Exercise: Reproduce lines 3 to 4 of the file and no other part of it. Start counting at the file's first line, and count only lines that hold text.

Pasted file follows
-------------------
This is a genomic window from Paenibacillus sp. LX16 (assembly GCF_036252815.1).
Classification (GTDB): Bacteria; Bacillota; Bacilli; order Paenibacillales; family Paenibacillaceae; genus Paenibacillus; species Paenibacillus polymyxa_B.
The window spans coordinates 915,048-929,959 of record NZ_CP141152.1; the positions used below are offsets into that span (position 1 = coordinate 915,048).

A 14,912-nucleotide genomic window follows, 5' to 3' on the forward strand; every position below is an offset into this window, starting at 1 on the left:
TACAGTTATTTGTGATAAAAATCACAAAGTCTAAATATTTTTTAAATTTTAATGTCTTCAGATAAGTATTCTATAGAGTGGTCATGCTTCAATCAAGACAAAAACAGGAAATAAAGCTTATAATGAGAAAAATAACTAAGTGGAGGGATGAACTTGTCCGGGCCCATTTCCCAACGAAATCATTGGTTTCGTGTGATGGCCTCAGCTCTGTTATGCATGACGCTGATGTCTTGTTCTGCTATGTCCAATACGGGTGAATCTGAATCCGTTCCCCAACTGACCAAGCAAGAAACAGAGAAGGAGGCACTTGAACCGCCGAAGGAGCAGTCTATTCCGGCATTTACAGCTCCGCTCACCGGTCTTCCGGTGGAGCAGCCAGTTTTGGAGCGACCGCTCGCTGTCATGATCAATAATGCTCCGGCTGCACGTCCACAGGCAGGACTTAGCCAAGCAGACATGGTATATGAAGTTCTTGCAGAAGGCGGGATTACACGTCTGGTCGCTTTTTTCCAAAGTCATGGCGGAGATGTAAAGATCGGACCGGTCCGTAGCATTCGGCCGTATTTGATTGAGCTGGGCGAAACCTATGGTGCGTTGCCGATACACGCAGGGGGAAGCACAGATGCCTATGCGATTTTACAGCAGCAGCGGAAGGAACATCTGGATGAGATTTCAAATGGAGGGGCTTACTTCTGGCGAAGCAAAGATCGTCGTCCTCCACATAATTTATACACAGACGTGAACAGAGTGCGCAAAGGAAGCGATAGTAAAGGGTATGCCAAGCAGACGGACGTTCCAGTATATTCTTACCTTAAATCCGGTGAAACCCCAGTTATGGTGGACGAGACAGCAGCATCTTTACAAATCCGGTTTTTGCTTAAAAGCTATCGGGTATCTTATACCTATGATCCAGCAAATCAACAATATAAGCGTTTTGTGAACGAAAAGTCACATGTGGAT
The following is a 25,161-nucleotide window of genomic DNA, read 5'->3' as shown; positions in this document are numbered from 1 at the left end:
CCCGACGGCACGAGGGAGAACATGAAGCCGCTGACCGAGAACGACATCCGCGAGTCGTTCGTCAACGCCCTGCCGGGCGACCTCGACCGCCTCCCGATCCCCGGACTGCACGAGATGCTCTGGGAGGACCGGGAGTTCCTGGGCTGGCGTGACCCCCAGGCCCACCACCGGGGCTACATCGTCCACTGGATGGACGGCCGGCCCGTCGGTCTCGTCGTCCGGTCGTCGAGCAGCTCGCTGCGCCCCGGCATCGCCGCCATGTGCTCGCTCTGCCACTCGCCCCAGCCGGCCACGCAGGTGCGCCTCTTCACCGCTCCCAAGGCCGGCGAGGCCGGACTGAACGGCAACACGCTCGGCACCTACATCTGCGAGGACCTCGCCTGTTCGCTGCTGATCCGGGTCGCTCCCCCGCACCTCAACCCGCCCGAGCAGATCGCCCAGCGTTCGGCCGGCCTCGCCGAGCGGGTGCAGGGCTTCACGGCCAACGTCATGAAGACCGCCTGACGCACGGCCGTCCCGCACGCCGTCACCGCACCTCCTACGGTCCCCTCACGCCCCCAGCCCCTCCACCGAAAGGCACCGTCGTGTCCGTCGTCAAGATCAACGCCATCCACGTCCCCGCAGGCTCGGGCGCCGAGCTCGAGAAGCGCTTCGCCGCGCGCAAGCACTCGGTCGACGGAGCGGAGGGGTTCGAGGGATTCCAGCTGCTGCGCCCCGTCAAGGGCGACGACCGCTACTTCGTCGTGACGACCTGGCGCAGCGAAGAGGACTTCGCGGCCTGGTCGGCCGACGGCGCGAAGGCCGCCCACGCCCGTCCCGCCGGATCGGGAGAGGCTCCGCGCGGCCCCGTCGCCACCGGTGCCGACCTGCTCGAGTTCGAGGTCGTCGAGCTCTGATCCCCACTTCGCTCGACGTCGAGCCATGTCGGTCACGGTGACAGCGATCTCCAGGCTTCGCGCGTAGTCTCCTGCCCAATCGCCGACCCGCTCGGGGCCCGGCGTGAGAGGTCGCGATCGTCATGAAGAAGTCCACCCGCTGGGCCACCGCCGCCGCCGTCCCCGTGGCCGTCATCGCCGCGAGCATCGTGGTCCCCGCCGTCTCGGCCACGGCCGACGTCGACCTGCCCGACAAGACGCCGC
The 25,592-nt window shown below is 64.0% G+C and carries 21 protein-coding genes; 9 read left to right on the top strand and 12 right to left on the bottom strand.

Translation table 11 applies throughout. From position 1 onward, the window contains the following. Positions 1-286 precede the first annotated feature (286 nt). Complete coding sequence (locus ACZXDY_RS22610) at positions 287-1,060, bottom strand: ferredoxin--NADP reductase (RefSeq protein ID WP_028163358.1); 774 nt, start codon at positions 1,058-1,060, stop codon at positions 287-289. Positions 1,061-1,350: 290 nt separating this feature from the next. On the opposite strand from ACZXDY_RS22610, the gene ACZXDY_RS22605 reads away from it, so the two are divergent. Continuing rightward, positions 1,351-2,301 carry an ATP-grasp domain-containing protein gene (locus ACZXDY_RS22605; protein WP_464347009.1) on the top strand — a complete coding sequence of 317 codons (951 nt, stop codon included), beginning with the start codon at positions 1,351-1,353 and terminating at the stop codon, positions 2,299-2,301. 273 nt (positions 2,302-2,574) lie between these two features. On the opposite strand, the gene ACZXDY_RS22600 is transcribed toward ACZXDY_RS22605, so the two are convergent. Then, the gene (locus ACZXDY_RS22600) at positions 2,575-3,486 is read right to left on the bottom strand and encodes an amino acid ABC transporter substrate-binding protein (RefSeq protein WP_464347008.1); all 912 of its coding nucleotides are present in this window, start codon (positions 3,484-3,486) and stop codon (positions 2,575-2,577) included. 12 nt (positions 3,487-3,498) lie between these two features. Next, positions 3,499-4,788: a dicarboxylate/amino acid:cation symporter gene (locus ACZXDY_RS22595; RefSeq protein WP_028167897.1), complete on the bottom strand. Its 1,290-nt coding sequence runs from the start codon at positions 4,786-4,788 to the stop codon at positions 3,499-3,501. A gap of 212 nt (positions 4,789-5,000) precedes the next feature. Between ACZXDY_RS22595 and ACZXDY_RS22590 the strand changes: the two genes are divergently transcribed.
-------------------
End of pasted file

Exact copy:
The window spans coordinates 915,048-929,959 of record NZ_CP141152.1; the positions used below are offsets into that span (position 1 = coordinate 915,048).

A 14,912-nucleotide genomic window follows, 5' to 3' on the forward strand; every position below is an offset into this window, starting at 1 on the left: